The EzyEducation website uses cookies to help ensure we give you the best experience.
If you continue without changing your settings, we assume that you are happy to receive all cookies on the EzyEducation website.
Please refer to our Privacy and Cookies Statement to

find out more.


Economic Terms

All   0-9   A B C D E F G H I J K L M N O P Q R S T U V W X Y Z

Consumer Price Index

The measure used by Government to set the inflation target for the Bank of England. It is different to the Retail Prices Index as it does not reflect inflation associated with housing costs (e.g. mortgage interest and council tax). This price index is often shortened to CPI.

CPI is calculated as follows. Firstly a basket of goods are selected based on the spending patterns of the average household and then weights are attached to each good reflecting the importance of that good to families. Then several price surveys are carried out to work out the average prices of these goods. The CPI can then be compared year on year with subtle changes to the baskets of goods to monitor how the overall inflation rate in the economy is developing and changing.

Below is a figure that traces the annual CPI percentage change for the UK from 2005.

Consumer Sovereignty

The production of goods and services in influenced by the preferences of consumers.

Consumer surplus

The amount of money consumers save because the equilibrium price is lower than the maximum price they are prepared to pay for the good or service.

This is always illustrated for any region above the market price and below the demand curve as the diagram below highlights.

It is important to remember that consumer surplus measures the accumulated gain that consumers receive for buying a good at a price lower than their maximum willingness to pay (given by the demand curve) and not the individual gain.

Consumer tax burden

The amount by which consumer surplus is reduced by the imposition of an indirect tax. However, the elasticity of the demand curve affects how much of the tax is passed onto consumers.

Below is a diagram to illustrate how the imposition of an indirect tax implaces a burden on consumers. In this instance the demand curve is neither inelastic or elastic and therefore the tax burden is split evenly between the consumers and producers.

Below is a diagram to illustrate when the demand curve is inelastic and therefore the tax burden is split unevenly towards consumers ahead of producers.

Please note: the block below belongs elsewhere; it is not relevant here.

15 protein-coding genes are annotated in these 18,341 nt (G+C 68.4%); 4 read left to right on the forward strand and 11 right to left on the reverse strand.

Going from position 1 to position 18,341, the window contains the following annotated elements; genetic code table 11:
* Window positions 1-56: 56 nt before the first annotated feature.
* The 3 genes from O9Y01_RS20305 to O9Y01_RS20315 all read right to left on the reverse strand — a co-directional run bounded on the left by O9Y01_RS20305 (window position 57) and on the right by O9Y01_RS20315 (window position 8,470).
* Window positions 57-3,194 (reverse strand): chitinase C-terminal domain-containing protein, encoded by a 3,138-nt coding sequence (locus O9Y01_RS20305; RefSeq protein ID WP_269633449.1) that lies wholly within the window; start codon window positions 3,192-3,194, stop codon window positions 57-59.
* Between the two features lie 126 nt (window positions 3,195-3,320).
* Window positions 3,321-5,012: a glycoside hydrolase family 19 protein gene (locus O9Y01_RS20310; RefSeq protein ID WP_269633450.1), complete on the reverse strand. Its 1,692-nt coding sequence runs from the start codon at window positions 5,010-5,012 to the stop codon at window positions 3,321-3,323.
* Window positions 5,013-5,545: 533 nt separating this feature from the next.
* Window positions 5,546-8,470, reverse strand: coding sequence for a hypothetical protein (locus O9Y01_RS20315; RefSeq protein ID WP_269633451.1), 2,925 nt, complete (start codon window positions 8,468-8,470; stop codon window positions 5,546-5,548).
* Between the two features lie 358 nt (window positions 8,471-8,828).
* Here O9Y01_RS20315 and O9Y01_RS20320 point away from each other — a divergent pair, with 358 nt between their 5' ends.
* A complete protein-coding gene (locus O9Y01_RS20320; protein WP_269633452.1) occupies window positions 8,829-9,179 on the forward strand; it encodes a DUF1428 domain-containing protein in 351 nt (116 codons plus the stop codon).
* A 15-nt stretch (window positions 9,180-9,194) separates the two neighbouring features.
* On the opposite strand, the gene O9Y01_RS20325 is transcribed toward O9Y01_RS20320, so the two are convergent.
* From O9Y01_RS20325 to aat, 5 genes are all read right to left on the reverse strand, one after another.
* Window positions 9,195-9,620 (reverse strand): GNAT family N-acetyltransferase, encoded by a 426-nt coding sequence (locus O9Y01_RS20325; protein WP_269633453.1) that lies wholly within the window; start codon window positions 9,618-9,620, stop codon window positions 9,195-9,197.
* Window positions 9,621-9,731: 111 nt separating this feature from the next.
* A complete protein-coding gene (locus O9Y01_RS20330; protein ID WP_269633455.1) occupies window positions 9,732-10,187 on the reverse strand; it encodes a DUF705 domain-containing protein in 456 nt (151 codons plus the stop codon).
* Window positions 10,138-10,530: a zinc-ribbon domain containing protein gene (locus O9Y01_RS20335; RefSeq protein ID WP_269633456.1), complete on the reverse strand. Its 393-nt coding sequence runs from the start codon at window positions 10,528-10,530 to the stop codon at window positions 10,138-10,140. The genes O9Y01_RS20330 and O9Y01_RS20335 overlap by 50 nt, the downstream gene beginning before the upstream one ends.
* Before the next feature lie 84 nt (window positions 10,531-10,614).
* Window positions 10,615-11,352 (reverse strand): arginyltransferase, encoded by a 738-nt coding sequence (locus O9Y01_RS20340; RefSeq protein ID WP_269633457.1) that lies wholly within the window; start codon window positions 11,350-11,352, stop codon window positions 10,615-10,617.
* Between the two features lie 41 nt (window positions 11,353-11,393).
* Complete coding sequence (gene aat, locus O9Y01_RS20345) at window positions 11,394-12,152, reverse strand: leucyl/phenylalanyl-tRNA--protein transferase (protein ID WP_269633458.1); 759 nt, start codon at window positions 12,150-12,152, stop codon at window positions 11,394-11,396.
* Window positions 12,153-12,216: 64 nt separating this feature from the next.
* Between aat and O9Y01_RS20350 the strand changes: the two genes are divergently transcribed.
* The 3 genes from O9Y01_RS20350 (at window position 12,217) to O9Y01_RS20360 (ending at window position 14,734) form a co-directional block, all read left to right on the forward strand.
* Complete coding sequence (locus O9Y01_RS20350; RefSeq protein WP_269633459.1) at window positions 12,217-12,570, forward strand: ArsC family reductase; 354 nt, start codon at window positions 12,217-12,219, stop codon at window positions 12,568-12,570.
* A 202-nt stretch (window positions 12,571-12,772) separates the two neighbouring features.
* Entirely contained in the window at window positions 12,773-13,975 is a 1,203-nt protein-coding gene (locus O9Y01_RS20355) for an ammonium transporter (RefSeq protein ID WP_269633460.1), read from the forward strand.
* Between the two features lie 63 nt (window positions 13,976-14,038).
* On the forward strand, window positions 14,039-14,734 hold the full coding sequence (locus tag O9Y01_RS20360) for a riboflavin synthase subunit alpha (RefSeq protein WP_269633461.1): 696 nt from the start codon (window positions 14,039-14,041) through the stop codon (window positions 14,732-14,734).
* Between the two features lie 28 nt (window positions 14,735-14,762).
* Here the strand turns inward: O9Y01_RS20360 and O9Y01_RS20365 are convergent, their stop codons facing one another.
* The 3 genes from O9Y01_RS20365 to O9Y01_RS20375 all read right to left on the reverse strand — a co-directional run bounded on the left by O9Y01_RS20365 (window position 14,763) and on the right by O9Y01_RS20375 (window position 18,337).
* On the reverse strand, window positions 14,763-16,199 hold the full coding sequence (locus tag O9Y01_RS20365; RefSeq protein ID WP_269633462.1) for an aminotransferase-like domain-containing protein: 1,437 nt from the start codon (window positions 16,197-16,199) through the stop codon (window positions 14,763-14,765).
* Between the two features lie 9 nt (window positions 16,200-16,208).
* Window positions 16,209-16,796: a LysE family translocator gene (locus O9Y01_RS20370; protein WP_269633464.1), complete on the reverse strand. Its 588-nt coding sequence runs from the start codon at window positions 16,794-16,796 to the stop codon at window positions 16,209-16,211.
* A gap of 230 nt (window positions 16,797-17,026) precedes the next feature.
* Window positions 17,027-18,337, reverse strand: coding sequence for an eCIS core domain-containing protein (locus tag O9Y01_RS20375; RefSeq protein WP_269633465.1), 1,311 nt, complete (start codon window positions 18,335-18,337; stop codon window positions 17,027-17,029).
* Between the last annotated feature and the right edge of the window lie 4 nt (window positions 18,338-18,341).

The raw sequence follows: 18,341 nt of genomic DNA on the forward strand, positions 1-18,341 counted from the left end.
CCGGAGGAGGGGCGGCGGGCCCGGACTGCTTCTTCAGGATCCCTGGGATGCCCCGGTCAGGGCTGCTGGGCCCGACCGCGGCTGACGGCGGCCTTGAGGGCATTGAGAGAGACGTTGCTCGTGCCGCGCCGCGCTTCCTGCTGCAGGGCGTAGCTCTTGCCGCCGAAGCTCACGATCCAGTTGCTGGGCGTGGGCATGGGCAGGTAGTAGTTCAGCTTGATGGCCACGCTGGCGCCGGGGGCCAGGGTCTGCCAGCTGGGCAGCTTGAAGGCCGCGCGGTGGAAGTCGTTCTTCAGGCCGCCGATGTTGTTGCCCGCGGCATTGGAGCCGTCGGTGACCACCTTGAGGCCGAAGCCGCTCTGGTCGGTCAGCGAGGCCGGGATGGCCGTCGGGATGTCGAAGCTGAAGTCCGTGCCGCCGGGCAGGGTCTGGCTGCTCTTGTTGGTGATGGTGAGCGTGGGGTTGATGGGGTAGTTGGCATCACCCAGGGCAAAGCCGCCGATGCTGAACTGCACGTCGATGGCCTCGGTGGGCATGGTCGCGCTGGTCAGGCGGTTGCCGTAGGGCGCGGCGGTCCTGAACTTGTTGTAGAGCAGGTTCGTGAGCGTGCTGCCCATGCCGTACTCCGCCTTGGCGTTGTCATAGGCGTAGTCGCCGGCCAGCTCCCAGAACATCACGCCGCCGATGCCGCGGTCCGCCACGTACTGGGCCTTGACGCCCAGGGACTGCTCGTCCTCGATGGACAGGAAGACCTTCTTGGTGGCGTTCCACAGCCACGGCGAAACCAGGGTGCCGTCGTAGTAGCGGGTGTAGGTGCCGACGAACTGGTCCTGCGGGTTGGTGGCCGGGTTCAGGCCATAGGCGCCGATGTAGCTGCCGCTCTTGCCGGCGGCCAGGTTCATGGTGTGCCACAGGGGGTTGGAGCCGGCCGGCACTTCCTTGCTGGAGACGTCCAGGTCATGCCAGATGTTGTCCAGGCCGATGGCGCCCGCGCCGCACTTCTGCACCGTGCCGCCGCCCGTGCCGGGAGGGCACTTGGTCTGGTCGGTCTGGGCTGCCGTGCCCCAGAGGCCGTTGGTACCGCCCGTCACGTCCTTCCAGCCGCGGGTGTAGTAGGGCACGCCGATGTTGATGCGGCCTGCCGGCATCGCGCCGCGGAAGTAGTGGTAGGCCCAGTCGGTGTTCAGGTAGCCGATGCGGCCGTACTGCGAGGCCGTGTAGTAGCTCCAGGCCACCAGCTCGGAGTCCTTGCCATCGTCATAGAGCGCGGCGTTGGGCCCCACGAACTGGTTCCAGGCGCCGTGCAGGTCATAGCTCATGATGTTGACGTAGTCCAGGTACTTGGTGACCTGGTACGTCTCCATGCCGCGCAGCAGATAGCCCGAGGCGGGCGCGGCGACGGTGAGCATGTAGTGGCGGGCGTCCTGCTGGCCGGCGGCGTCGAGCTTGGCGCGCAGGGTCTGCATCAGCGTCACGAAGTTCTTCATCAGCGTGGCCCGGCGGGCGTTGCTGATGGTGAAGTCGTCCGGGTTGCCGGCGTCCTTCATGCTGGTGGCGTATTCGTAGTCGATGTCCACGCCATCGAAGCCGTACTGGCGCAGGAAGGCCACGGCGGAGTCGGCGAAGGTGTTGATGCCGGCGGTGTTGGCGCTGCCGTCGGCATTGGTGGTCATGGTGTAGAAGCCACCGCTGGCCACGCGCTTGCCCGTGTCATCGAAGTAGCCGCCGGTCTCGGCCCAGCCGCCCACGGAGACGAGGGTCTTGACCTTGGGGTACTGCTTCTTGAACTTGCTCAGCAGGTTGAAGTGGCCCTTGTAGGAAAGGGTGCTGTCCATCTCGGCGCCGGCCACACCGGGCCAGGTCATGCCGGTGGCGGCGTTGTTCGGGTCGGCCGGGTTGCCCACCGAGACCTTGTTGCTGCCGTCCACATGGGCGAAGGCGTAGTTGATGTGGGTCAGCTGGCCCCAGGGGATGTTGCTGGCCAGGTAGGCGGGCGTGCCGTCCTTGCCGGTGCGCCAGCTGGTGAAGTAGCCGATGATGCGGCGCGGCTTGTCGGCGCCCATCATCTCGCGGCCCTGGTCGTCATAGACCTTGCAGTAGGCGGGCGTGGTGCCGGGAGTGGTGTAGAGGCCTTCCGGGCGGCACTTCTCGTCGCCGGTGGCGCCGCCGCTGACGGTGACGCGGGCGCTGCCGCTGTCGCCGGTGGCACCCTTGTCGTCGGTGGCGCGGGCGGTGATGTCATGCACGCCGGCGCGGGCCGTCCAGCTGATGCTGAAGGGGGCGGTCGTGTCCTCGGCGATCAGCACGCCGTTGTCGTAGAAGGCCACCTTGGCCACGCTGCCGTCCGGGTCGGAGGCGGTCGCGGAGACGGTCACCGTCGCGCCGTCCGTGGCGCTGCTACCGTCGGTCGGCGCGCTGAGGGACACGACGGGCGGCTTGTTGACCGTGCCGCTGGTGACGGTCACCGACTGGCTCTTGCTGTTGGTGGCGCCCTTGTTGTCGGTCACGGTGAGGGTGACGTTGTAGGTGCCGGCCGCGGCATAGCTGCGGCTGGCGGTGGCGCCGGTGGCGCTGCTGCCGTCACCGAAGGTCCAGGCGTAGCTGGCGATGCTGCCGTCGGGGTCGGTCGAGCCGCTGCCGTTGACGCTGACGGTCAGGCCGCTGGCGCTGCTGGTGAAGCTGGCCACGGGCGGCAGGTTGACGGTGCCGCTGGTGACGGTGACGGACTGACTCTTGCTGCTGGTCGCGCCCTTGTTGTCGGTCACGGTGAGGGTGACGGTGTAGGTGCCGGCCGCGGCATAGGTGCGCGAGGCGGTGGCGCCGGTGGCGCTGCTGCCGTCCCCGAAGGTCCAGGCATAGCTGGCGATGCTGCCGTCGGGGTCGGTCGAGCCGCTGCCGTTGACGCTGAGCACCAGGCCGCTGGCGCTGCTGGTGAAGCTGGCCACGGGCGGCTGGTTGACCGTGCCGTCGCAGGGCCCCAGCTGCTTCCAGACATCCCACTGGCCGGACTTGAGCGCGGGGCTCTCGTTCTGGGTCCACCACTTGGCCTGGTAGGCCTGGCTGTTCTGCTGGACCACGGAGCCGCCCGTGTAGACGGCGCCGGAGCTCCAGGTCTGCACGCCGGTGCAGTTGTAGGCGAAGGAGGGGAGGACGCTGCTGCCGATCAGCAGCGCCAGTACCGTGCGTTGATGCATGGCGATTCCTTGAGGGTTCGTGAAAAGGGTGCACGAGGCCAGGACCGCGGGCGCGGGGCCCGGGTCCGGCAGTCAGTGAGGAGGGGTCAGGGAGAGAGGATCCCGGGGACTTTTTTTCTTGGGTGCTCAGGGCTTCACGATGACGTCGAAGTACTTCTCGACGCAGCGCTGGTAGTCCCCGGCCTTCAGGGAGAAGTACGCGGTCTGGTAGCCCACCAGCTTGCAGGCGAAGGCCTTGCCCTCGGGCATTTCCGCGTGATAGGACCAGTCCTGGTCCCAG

Below is a diagram to illustrate when the demand curve is elastic and therefore the tax burden on consumers is small.


People who purchase and are the end users of a good or service.


In macroeconomics this is the amount of money that households spend on goods and services over a given period of time. In microeconomics this means purchasing and then using or experiencing goods or services.

Consumption externality

Externalities that arise from the consumption of a good.

Consumption function

An equation that explains the relative influence of different factors on the consumption of households.

Below is an example of a consumption function in which the level of consumption is directly related to the level of disposable income. The following consumption function (C = xYd +c) has a slope equal to x, which represents the marginal propensity to consume for a consumer. There are different varieties of consumption functions some of a convex or concave shape. But the one below illustrates a linear consumption function with a constant level of MPC throughout all levels of disposable income i.e. consumers will always spend the same fraction of a new amount of disposable income regardless of their current level of income.


Is when the collapse of bank can create bank runs on other healthy banks depsite those banks not appearing to have any liquidity/solvency problems. This is caused due to the asymmetrical infromation which prevents depositors to be able to forensically analyse a bank's balance sheet and assess the risks that this bank has taken on. Therefore they determine the riskiness of their bank by looking at close substitute banks.


A contestable market is a type of market structure in which firms can enter and exit freely and costlessly, therefore making the incumbent firms vulnerable from hit-and-run entry. Due to the freedom of entry and exit there must be an insignificant level of sunk costs attached to competing in these types of market.

Below is a graphic to illustrate the main characteristics of a contestable market. For instance the firms that wish to engage in hit-and-run entry need to be classed as profit maximisers, otherwise the incentive to undercut the incumbent firms will not exist. Firms also need to have perfect information to be able to undertake successful hit-and-run entry. Finally the key factor is that firms need to be able to enter absolutely freely and exit absolutely costlessly.


Display # 
Forgot your password?